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Business Observer Friday, Feb. 28, 2014 4 years ago

Engineered for the rebound

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Ron Waldrop grew his engineering firm methodically to reap the benefits of the recovery.
by: Jean Gruss Contributing Writer

Recessions have a way of clearing a path for entrepreneurs.

Consider Ron Waldrop, a civil engineer who started out as a solo practitioner in Bonita Springs in 2000. Today, Waldrop Engineering has 40 employees stretching from Pasco County north of Tampa to Collier County in the south.

Although he started the civil-engineering business at the start of the real estate boom, Waldrop was careful never to overextend himself. “We stayed smaller and true to who we were,” Waldrop says.

By the time the bust occurred, he had 15 employees, a number that held steady during the downturn while his much-larger competitors trimmed their payrolls or shut their doors. “We were the only group I know of that kept intact,” says Waldrop, 43.

That's quite a feat considering many of his clients were residential builders. These included Pulte, Taylor Morrison and Stock Development, among others.

Waldrop's family was active in homebuilding in Southwest Florida and he had followed them here from Austin, Texas, in 1993. He started as an engineer with WilsonMiller in Naples, a well-established firm that was acquired by Canadian giant Stantec during the real estate bust.

In 2000, Waldrop decided to start his own firm. “I was one guy with a computer,” he chuckles at the memory of starting out.

His first client was big: Lely Resort, before the Stock family of Wisconsin took over the Naples development. “We knew competition was going to be the big engineering firms,” Waldrop says. “Our big thing is client service.”

When the real estate downturn started taking hold, many of Waldrop's homebuilding clients consolidated their Florida operations and covered more territory with fewer people. That's how Waldrop ended up doing civil engineering work for them in places such as Tampa and Sarasota. “As they consolidated, they added geography to their groups,” Waldrop explains. “We saw it as a great opportunity.”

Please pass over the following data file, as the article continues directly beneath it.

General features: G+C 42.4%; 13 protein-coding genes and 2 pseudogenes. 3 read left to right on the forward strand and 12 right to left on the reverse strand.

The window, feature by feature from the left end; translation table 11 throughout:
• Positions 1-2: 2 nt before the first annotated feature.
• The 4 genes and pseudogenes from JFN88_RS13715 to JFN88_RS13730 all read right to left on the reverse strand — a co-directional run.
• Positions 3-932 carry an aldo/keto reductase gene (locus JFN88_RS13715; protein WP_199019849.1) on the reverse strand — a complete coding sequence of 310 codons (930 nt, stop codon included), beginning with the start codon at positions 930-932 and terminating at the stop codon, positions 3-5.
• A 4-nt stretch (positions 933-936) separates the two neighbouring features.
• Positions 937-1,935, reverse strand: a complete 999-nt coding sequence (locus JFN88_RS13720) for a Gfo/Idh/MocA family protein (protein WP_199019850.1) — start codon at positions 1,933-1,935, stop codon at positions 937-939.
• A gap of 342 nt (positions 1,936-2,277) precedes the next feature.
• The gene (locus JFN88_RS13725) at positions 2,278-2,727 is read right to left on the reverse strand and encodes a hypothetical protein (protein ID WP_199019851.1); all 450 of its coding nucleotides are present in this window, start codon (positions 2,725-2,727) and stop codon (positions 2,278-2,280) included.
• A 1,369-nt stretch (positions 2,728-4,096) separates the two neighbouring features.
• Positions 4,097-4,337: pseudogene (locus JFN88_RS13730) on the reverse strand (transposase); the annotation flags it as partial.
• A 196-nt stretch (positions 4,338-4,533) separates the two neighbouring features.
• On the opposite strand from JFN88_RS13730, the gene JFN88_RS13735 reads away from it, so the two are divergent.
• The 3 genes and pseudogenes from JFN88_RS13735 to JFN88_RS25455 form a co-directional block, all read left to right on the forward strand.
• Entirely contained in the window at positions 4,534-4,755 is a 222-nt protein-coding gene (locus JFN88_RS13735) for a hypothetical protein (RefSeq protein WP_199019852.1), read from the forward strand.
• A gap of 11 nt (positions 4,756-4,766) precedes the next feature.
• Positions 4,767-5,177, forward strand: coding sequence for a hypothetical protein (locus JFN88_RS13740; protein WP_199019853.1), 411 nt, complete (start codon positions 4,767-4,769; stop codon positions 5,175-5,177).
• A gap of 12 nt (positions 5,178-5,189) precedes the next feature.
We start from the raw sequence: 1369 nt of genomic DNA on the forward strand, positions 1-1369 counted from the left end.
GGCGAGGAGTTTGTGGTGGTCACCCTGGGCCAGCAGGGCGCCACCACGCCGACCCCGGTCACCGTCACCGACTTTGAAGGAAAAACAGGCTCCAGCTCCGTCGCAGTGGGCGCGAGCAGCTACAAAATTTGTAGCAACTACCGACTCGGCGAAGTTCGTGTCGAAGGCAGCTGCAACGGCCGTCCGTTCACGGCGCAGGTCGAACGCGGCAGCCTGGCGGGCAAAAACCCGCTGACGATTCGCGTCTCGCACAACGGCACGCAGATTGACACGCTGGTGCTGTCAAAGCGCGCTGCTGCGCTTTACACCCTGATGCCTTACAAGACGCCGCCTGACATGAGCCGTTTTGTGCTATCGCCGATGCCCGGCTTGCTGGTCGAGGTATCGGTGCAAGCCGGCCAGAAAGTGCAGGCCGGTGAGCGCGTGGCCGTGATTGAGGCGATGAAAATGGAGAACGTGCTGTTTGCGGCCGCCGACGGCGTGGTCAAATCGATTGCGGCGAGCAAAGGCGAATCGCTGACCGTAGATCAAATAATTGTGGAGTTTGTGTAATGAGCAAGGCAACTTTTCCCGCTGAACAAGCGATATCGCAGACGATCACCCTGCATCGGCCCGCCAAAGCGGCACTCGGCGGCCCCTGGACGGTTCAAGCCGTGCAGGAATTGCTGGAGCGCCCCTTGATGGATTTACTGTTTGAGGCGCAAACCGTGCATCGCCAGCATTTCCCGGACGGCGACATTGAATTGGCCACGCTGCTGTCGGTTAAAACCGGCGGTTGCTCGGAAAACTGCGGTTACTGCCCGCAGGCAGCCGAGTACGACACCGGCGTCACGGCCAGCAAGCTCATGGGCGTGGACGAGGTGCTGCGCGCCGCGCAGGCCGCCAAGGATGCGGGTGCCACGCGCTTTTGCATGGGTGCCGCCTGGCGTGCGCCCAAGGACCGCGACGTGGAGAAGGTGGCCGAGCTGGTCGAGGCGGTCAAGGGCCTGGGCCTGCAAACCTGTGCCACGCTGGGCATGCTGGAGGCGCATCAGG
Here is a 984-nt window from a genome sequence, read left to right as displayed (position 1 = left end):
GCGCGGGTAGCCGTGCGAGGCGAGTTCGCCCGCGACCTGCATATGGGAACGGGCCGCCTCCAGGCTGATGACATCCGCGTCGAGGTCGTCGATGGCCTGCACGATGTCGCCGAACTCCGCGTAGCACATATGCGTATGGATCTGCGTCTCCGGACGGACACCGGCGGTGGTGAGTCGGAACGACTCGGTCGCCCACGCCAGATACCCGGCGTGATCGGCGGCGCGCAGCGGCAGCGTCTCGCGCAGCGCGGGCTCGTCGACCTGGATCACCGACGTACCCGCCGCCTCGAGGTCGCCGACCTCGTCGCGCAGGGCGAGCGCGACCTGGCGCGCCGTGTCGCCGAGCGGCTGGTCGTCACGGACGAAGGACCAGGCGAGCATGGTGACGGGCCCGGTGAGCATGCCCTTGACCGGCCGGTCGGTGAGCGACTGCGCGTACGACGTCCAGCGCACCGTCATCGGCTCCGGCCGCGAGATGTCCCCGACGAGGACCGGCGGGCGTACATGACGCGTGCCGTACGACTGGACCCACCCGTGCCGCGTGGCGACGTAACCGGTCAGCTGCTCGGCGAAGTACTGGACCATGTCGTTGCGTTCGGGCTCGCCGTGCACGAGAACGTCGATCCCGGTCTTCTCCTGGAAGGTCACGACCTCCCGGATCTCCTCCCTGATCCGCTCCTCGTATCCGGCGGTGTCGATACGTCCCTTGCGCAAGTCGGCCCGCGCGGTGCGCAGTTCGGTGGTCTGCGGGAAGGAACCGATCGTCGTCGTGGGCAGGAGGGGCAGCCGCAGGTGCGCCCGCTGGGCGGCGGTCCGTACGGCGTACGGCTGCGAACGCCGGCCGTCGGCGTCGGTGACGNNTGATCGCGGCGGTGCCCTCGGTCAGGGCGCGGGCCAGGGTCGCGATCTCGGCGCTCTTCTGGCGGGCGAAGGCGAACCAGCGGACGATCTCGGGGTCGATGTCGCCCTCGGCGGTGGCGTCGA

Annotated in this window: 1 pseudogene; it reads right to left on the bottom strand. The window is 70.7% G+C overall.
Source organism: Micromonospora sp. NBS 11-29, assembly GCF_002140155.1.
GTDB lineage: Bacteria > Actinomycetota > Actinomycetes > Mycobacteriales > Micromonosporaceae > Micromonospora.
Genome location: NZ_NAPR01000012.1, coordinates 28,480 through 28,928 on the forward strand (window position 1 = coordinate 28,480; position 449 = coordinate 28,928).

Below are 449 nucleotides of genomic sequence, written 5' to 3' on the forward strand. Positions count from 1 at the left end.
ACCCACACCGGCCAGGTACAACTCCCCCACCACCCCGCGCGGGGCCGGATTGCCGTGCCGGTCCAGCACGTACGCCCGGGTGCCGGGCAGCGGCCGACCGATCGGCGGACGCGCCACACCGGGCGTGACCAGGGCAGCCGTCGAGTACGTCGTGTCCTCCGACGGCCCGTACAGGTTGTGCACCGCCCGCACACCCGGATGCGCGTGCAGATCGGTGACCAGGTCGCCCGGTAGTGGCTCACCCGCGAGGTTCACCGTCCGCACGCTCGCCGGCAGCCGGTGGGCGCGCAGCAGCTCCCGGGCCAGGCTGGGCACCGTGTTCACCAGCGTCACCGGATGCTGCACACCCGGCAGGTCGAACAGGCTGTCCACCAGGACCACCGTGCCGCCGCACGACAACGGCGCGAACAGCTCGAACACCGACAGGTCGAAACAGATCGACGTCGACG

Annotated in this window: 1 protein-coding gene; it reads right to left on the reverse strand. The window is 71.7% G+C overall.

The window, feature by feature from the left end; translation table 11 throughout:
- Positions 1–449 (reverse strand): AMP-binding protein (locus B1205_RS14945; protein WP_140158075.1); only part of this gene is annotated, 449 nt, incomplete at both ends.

Even as the downturn was taking hold in 2008, homebuilders still needed civil engineering work on structures such as entryways, nature trails, playgrounds and clubhouses. Waldrop would help builders design them to appeal to wary homebuyers. “We do more than just engineering,” says Waldrop.

In 2009, Ryan Binkowski joined the firm to provide landscape architecture and Alexis Crespo to provide large-scale planning services. In 2010, Waldrop opened an office in Tampa led by Trent Stephenson, a Heidt & Associates alumnus. The Sarasota office opened one year ago.

With a team in place, Waldrop says he can offer builders a one-stop shop to take a piece of land through the development process. “Right now it's full steam ahead,” Waldrop says, noting that builders are eagerly planning single-family communities throughout the region. “Our clients are still looking for land,” he says. “The southern area is the most active.”

Waldrop says commercial development is becoming more active now, too. “Multifamily is starting to get rolling,” he says.

The geography isn't a challenge, Waldrop says. “There's not time to micro manage,” he says. “We spend time to make sure we have the right people.”

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